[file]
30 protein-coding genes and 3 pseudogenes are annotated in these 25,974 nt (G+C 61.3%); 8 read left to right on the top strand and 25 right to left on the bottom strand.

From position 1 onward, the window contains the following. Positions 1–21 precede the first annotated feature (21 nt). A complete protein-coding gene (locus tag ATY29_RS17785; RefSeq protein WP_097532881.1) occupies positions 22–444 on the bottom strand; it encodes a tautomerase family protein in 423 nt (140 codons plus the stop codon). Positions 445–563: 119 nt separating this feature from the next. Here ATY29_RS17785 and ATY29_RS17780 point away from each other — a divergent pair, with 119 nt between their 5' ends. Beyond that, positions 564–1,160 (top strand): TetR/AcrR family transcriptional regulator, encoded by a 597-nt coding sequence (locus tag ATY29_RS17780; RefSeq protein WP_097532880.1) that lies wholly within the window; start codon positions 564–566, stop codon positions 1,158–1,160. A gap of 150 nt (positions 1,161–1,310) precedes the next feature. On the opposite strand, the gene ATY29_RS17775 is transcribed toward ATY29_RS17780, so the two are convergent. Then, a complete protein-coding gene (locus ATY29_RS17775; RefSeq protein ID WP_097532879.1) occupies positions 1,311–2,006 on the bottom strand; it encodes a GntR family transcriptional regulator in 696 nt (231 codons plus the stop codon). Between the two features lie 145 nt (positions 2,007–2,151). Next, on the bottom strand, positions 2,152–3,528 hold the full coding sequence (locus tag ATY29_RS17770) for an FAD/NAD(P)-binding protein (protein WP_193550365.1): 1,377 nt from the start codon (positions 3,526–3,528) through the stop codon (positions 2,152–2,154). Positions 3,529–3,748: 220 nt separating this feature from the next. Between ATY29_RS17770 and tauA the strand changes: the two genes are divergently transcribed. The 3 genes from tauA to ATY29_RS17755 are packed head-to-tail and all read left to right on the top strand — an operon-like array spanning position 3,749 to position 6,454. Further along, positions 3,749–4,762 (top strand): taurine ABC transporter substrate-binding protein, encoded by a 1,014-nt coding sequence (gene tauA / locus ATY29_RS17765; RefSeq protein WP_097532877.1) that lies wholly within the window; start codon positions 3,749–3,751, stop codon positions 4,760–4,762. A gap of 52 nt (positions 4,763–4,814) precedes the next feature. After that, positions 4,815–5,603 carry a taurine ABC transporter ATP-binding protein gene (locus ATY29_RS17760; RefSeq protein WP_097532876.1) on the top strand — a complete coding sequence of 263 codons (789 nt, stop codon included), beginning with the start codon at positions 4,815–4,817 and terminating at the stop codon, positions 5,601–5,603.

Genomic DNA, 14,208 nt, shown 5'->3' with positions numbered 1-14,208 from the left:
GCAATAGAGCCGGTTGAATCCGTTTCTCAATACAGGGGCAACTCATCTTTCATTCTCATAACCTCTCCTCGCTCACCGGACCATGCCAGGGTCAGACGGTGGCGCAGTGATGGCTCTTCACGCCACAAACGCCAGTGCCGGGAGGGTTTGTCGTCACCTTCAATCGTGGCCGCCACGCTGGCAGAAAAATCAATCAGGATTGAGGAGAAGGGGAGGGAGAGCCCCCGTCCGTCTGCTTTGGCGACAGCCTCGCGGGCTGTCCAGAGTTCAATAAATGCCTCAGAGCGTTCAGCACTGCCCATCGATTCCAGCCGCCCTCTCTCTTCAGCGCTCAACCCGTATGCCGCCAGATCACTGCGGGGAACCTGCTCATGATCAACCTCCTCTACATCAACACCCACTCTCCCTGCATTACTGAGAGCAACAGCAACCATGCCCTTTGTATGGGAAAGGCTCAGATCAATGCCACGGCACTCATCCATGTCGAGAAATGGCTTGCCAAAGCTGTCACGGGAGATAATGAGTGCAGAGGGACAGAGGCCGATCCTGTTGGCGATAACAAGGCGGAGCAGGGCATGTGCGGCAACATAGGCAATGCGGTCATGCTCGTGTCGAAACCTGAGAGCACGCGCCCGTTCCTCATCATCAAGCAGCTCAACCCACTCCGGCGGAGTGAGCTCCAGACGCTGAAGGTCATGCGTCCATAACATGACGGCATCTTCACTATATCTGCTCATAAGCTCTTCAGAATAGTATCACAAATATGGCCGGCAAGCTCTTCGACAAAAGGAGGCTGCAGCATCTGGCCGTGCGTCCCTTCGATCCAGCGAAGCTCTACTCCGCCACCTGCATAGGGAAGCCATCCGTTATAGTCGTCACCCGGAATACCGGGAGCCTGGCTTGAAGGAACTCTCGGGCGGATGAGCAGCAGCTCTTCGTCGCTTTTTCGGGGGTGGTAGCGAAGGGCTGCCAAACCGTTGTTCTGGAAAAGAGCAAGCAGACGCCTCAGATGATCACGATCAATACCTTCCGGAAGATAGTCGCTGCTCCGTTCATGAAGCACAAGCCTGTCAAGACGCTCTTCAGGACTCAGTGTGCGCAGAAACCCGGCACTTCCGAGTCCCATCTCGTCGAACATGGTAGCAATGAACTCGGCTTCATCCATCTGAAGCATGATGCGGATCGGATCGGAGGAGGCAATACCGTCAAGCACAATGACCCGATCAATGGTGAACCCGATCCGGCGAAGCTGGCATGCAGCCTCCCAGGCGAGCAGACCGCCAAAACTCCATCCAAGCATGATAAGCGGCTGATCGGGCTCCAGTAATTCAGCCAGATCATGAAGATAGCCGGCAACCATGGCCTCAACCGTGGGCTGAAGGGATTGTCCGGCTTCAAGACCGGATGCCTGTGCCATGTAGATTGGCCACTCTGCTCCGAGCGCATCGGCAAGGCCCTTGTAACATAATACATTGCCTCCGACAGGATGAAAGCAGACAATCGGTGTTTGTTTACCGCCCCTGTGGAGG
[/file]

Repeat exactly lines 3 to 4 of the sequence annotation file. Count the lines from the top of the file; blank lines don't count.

Genomic DNA, 14,208 nt, shown 5'->3' with positions numbered 1-14,208 from the left:
GCAATAGAGCCGGTTGAATCCGTTTCTCAATACAGGGGCAACTCATCTTTCATTCTCATAACCTCTCCTCGCTCACCGGACCATGCCAGGGTCAGACGGTGGCGCAGTGATGGCTCTTCACGCCACAAACGCCAGTGCCGGGAGGGTTTGTCGTCACCTTCAATCGTGGCCGCCACGCTGGCAGAAAAATCAATCAGGATTGAGGAGAAGGGGAGGGAGAGCCCCCGTCCGTCTGCTTTGGCGACAGCCTCGCGGGCTGTCCAGAGTTCAATAAATGCCTCAGAGCGTTCAGCACTGCCCATCGATTCCAGCCGCCCTCTCTCTTCAGCGCTCAACCCGTATGCCGCCAGATCACTGCGGGGAACCTGCTCATGATCAACCTCCTCTACATCAACACCCACTCTCCCTGCATTACTGAGAGCAACAGCAACCATGCCCTTTGTATGGGAAAGGCTCAGATCAATGCCACGGCACTCATCCATGTCGAGAAATGGCTTGCCAAAGCTGTCACGGGAGATAATGAGTGCAGAGGGACAGAGGCCGATCCTGTTGGCGATAACAAGGCGGAGCAGGGCATGTGCGGCAACATAGGCAATGCGGTCATGCTCGTGTCGAAACCTGAGAGCACGCGCCCGTTCCTCATCATCAAGCAGCTCAACCCACTCCGGCGGAGTGAGCTCCAGACGCTGAAGGTCATGCGTCCATAACATGACGGCATCTTCACTATATCTGCTCATAAGCTCTTCAGAATAGTATCACAAATATGGCCGGCAAGCTCTTCGACAAAAGGAGGCTGCAGCATCTGGCCGTGCGTCCCTTCGATCCAGCGAAGCTCTACTCCGCCACCTGCATAGGGAAGCCATCCGTTATAGTCGTCACCCGGAATACCGGGAGCCTGGCTTGAAGGAACTCTCGGGCGGATGAGCAGCAGCTCTTCGTCGCTTTTTCGGGGGTGGTAGCGAAGGGCTGCCAAACCGTTGTTCTGGAAAAGAGCAAGCAGACGCCTCAGATGATCACGATCAATACCTTCCGGAAGATAGTCGCTGCTCCGTTCATGAAGCACAAGCCTGTCAAGACGCTCTTCAGGACTCAGTGTGCGCAGAAACCCGGCACTTCCGAGTCCCATCTCGTCGAACATGGTAGCAATGAACTCGGCTTCATCCATCTGAAGCATGATGCGGATCGGATCGGAGGAGGCAATACCGTCAAGCACAATGACCCGATCAATGGTGAACCCGATCCGGCGAAGCTGGCATGCAGCCTCCCAGGCGAGCAGACCGCCAAAACTCCATCCAAGCATGATAAGCGGCTGATCGGGCTCCAGTAATTCAGCCAGATCATGAAGATAGCCGGCAACCATGGCCTCAACCGTGGGCTGAAGGGATTGTCCGGCTTCAAGACCGGATGCCTGTGCCATGTAGATTGGCCACTCTGCTCCGAGCGCATCGGCAAGGCCCTTGTAACATAATACATTGCCTCCGACAGGATGAAAGCAGACAATCGGTGTTTGTTTACCGCCCCTGTGGAGG